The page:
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Research Benefits

Clinical trials are research studies that explore whether a medical strategy, treatment, or device is safe and effective for humans. These studies also may show which medical approaches work best for certain illnesses or groups of people. 

Why Clinical Trials Are Important

Clinical trials are an important step in discovering new treatments for breast cancer and other diseases as well as new ways to detect, diagnose, and reduce the risk of disease... This uncertainty can make it hard to decide if you want to participate in clinical trial.

Reasons for Conducting Clinical Studies

In general, clinical studies are designed to add to medical knowledge related to the treatment, diagnosis, and prevention of diseases or conditions. Some common reasons for conducting clinical studies include:

  • Evaluating one or more interventions (for example, drugs, medical devices, approaches to surgery or radiation therapy) for treating a disease, syndrome, or condition

  • Finding ways to prevent the initial development or recurrence of a disease or condition. These can include medicines, vaccines, or lifestyle changes, among other approaches.

  • Evaluating one or more interventions aimed at identifying or diagnosing a particular disease or condition

  • Examining methods for identifying a condition or the risk factors for that condition

  • Exploring and measuring ways to improve the comfort and quality of life through supportive care for people with a chronic illness

Participating in Clinical Studies

A clinical study is conducted according to a research plan known as the protocol. The protocol is designed to answer specific research questions and safeguard the health of participants. It contains the following information:

  • The reason for conducting the study

  • Who may participate in the study (the eligibility criteria)

  • The number of participants needed

  • The schedule of tests, procedures, or drugs and their dosages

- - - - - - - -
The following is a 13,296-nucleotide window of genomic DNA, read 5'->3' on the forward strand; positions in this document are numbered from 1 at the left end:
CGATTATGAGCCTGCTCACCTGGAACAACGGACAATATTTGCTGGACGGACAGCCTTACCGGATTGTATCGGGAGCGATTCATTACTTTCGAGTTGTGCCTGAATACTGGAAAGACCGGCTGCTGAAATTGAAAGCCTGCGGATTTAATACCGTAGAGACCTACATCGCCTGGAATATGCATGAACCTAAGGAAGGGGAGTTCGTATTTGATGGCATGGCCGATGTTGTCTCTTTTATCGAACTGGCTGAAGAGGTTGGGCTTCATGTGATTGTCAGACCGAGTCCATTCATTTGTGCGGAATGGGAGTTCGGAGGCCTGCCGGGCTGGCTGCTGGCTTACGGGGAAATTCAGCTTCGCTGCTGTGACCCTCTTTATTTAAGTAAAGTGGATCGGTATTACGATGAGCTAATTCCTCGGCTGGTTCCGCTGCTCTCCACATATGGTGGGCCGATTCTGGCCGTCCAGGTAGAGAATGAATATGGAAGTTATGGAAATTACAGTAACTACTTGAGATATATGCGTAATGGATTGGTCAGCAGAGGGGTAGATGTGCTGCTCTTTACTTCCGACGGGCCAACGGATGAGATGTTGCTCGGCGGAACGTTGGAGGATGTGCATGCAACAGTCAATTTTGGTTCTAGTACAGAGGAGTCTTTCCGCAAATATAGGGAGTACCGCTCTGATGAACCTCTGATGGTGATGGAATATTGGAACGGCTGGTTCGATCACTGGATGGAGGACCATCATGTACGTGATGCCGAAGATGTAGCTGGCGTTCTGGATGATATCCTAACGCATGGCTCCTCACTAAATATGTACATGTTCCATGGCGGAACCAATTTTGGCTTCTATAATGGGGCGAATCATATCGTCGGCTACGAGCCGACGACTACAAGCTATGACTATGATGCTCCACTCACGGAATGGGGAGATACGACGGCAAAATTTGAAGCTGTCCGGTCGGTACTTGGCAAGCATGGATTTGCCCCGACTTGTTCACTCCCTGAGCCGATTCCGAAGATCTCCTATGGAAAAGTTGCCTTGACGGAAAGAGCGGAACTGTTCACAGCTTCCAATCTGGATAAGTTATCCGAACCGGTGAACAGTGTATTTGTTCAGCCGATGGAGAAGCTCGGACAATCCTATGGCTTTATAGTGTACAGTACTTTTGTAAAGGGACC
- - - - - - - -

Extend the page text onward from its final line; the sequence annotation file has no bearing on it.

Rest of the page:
• The length of the study

  • What information will be gathered about the participants

 

 

Considerations for Participation

Participating in a clinical study contributes to medical knowledge. The results of these studies can make a difference in the care of future patients by providing information about the benefits and risks of therapeutic, preventative, or diagnostic products or interventions.

Clinical trials provide the basis for the development and marketing of new drugs, biological products, and medical devices. Sometimes, the safety and the effectiveness of the experimental approach or use may not be fully known at the time of the trial. Some trials may provide participants with the prospect of receiving direct medical benefits, while others do not. Most trials involve some risk of harm or injury to the participant, although it may not be greater than the risks related to routine medical care or disease progression. (For trials approved by IRBs, the IRB has decided that the risks of participation have been minimized and are reasonable in relation to anticipated benefits.) Many trials require participants to undergo additional procedures, tests, and assessments based on the study protocol. These requirements will be described in the informed consent document. A potential participant should also discuss these issues with members of the research team and with his or her usual health care provider.